amoral

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a·mor·al

 (ā-môr′əl, ā-mŏr′-)
adj.
1. Not admitting of moral distinctions or judgments; neither moral nor immoral.
2. Lacking moral sensibility; not caring about right and wrong.

a·mor′al·ism n.
a′mo·ral′i·ty (ā′mô-răl′ĭ-tē, -mə-) n.
a·mor′al·ly adv.

amoral

(eɪˈmɒrəl)
adj
1. having no moral quality; nonmoral
2. without moral standards or principles
amorality n
aˈmorally adv
Usage: Amoral is often wrongly used where immoral is meant. Immoral is properly used to talk about the breaking of moral rules, amoral about people who have no moral code or about places or situations where moral considerations do not apply

a•mor•al

(eɪˈmɔr əl, æˈmɔr-, eɪˈmɒr-, æˈmɒr-)

adj.
1. without moral quality; neither moral nor immoral.
2. lacking or indifferent to moral standards, criteria, or principles.
[1880–85]
a•mo•ral•i•ty (ˌeɪ məˈræl ɪ ti, ˌæm ə-) n.
a•mor′al•ly, adv.
ThesaurusAntonymsRelated WordsSynonymsLegend:

amoral

adjective unethical, nonmoral, unvirtuous The film was violent and amoral.
Usage: Amoral is sometimes confused with immoral. The a- at the beginning of the word means `without' or `lacking', so the word is properly used of people who have no moral code, or about places or situations where moral considerations do not apply: the film was violent and amoral. In contrast immoral should be used to talk about the breaking of moral rules, as in: drug dealing is the most immoral and evil of all human activities.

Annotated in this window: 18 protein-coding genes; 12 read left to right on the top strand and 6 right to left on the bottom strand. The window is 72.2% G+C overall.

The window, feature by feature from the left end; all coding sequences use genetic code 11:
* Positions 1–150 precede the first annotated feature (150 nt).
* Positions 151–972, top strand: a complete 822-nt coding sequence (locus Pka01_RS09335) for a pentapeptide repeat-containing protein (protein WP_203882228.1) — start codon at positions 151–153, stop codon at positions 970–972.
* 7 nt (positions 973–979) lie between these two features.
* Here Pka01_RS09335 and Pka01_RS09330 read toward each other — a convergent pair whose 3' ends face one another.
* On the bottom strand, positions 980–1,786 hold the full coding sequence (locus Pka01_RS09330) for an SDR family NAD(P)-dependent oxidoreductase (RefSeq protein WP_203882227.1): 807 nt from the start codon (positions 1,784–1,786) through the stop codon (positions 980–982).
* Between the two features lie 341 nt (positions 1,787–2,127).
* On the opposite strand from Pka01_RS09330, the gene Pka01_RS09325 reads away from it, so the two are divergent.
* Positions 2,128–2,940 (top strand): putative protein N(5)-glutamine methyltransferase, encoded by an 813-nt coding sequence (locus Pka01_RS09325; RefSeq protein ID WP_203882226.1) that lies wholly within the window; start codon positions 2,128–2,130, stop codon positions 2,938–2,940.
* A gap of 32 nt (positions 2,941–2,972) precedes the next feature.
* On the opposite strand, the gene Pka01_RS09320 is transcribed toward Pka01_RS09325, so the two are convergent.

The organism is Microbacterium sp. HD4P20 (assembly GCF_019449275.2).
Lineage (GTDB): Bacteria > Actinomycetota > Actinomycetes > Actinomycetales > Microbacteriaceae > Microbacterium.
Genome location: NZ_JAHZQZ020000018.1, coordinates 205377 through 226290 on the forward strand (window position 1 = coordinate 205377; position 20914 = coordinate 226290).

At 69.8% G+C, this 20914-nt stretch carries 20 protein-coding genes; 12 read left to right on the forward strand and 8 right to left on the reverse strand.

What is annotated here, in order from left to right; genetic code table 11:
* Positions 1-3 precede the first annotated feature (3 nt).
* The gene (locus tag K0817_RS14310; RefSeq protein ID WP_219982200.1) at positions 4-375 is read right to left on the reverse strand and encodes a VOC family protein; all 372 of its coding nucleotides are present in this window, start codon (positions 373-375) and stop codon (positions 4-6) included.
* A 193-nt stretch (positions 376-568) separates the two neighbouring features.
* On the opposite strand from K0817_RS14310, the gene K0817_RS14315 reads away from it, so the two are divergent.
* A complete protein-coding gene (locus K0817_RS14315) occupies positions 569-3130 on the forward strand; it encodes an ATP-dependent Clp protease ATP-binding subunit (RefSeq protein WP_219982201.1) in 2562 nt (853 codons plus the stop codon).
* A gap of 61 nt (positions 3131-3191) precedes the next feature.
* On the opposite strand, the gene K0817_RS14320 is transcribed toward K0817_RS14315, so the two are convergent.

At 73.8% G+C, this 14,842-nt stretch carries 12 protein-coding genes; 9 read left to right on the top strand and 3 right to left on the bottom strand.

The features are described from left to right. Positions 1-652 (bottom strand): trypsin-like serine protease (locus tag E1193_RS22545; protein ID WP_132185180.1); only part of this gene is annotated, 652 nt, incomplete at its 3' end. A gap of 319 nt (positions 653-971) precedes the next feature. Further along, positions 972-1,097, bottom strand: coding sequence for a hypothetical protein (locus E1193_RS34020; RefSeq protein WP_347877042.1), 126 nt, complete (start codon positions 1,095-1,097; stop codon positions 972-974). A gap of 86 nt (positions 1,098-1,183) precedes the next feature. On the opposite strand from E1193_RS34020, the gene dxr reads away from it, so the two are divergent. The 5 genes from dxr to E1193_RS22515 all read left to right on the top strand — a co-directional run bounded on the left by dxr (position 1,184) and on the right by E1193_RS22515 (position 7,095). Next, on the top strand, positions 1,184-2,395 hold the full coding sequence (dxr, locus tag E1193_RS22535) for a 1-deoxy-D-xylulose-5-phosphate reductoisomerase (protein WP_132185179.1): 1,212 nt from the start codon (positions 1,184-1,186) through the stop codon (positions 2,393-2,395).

Translations
amoralan

amoral

[eɪˈmɒrəl] ADJamoral

amoral

[ˌeɪˈmɒrəl] adj [person, character] → amoral(e); [action, attitude] → amoral(e)

amoral

adjamoralisch

amoral

[eɪˈmɒrəl] adjamorale
References in periodicals archive ?
This paper argues that given the inclusion, into our value theory, of what Philip Pettit calls "robustly demanding goods," RC and KC probably survive the most important objections of the relevant kind: the new ideal world objection and the objection from reprobates and amoralists.
Offering his own portrait of the Hollow Men and the One-Dimensional Man, Lewis speaks of "Men without Chests," modern amoralists (though he avoids designating them specifically as evil unlike this essay), whose moral sensibilities are shrunken to the point where they are no longer human:
The nudity has to serve the story," says James Kautz, co-founder and artistic director of the Amoralists, one of New York City's fastest-growing downtown theatre companies.
For her professional stage debut in a small theatre off-Broadway - that's New York, not Hammersmith - Sarah has joined a troupe known as the Amoralists to perform new play Bring Us the Head of Your Daughter.